The relationship between power and identity of state parties matter, including their relative material capabilities, regime type and the international values they seek to project and protect. Identity informs a state’s self-understanding of who they represent, and what other states represent, which then informs their interests and actions. Leaders from smaller coastal and island states played pivotal roles in negotiating UNCLOS III in the 1970s and 1980s, and it is designed to ensure a fair and equitable distribution of maritime resources and jurisdiction irrespective of a state’s material capacities to defend them. In assessing maritime dispute resolution, one element to consider is the extent to which they are asymmetrical. One of the positive signs for Indo-Pacific dispute resolution is that smaller states have been able to ‘win’ disputes against larger powers. Yet, the bigger powers in a number of these successful disputes are generally not rising authoritarian powers, and tend to project their image as ‘maritime democracies’ that support the ‘rules-based order’.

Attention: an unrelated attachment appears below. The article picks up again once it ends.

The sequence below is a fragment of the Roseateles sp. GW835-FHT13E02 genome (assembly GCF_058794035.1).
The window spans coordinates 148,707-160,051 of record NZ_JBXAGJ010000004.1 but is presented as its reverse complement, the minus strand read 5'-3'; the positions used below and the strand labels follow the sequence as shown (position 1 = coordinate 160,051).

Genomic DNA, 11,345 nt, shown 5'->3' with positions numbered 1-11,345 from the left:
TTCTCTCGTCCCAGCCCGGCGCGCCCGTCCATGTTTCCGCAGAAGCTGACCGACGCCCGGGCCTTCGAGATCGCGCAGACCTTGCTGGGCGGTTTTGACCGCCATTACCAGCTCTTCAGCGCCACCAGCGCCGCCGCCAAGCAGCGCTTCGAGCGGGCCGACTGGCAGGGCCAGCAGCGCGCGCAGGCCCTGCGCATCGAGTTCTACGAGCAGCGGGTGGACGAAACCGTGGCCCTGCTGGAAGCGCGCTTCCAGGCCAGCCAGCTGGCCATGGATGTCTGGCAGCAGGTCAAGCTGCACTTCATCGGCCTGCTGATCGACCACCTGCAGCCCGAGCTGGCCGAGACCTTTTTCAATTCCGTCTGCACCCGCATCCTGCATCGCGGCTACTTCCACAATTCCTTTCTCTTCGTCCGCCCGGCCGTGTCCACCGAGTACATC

In April 2016, Southeast Asian state Timor-Leste initiated the world’s first United Nations Compulsory Conciliation to resolve disputes with Australia over maritime boundaries and hydrocarbon reserves in the Timor Sea. At first reluctant to engage in international litigation, Canberra was compelled to change its stance. A maritime boundary treaty between Australia and Timor-Leste was signed in 2018 reflecting a shift in Australia’s foreign policy approach towards the Timor Sea.
As an ‘Indo-Pacific’ regional power, Australia had increasingly used ‘rules-based order’ narratives in its public diplomacy around China’s rejection of the South China Sea arbitration. This led to accusations of hypocrisy from supporters of Timor-Leste who argued that Australia was acting like China in avoiding maritime dispute resolution processes. Once the conciliation panel found itself competent to hear the case, Australia was compelled to participate in maritime boundary negotiations in good faith at least partly because it was concerned about the reputational costs of not doing so.